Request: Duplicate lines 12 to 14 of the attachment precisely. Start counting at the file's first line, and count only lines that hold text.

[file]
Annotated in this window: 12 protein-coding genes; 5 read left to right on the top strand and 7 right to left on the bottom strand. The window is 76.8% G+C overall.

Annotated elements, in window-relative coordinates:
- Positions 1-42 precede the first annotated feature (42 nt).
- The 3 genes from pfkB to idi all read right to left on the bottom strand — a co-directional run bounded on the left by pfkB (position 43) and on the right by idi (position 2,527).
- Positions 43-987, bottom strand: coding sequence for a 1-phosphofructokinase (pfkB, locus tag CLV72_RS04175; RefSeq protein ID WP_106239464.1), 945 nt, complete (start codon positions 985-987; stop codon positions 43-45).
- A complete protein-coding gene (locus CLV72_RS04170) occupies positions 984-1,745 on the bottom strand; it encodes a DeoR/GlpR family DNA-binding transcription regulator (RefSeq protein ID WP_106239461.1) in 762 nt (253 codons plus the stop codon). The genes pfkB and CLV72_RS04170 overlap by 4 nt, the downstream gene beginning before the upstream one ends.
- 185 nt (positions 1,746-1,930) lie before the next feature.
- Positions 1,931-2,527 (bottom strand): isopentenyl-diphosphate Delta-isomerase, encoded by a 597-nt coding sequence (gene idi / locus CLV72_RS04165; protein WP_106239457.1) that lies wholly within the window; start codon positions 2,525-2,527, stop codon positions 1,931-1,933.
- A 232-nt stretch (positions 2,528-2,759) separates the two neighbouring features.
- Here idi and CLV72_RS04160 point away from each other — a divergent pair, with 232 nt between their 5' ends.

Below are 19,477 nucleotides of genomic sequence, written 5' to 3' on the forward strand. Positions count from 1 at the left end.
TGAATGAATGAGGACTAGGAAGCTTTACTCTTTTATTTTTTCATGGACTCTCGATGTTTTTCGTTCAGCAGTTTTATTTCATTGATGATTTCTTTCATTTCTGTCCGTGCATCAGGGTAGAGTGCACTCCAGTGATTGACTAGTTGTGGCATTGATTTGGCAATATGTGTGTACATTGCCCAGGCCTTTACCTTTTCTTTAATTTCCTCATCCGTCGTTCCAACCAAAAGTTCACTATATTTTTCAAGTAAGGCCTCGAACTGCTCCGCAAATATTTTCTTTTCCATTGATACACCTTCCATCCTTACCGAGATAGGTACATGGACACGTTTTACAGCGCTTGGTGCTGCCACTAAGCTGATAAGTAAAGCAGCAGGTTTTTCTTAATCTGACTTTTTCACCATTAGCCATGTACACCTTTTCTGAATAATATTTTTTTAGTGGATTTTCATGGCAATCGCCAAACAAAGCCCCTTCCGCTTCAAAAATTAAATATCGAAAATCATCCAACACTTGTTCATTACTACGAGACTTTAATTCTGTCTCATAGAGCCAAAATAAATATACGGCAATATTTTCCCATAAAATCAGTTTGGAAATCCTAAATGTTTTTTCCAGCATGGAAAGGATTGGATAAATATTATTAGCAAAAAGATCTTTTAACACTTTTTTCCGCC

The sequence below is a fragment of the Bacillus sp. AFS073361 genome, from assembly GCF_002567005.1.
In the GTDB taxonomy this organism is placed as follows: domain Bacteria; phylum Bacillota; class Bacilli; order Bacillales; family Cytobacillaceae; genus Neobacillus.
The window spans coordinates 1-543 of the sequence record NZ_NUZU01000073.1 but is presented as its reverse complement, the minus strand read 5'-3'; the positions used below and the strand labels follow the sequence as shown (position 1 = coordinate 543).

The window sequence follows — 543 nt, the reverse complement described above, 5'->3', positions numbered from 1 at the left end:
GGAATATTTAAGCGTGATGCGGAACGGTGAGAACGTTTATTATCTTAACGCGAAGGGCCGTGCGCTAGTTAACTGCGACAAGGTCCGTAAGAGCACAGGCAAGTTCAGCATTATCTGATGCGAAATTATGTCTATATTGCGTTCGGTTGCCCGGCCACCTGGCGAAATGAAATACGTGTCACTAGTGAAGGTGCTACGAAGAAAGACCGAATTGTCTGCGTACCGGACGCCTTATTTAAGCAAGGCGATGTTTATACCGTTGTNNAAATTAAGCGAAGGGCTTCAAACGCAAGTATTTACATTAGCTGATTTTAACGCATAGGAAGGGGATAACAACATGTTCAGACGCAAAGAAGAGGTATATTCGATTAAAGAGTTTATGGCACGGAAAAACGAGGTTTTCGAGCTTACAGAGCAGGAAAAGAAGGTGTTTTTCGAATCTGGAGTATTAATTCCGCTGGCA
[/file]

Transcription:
TGAATGAATGAGGACTAGGAAGCTTTACTCTTTTATTTTTTCATGGACTCTCGATGTTTTTCGTTCAGCAGTTTTATTTCATTGATGATTTCTTTCATTTCTGTCCGTGCATCAGGGTAGAGTGCACTCCAGTGATTGACTAGTTGTGGCATTGATTTGGCAATATGTGTGTACATTGCCCAGGCCTTTACCTTTTCTTTAATTTCCTCATCCGTCGTTCCAACCAAAAGTTCACTATATTTTTCAAGTAAGGCCTCGAACTGCTCCGCAAATATTTTCTTTTCCATTGATACACCTTCCATCCTTACCGAGATAGGTACATGGACACGTTTTACAGCGCTTGGTGCTGCCACTAAGCTGATAAGTAAAGCAGCAGGTTTTTCTTAATCTGACTTTTTCACCATTAGCCATGTACACCTTTTCTGAATAATATTTTTTTAGTGGATTTTCATGGCAATCGCCAAACAAAGCCCCTTCCGCTTCAAAAATTAAATATCGAAAATCATCCAACACTTGTTCATTACTACGAGACTTTAATTCTGTCTCATAGAGCCAAAATAAATATACGGCAATATTTTCCCATAAAATCAGTTTGGAAATCCTAAATGTTTTTTCCAGCATGGAAAGGATTGGATAAATATTATTAGCAAAAAGATCTTTTAACACTTTTTTCCGCC

The sequence below is a fragment of the Bacillus sp. AFS073361 genome, from assembly GCF_002567005.1.
In the GTDB taxonomy this organism is placed as follows: domain Bacteria; phylum Bacillota; class Bacilli; order Bacillales; family Cytobacillaceae; genus Neobacillus.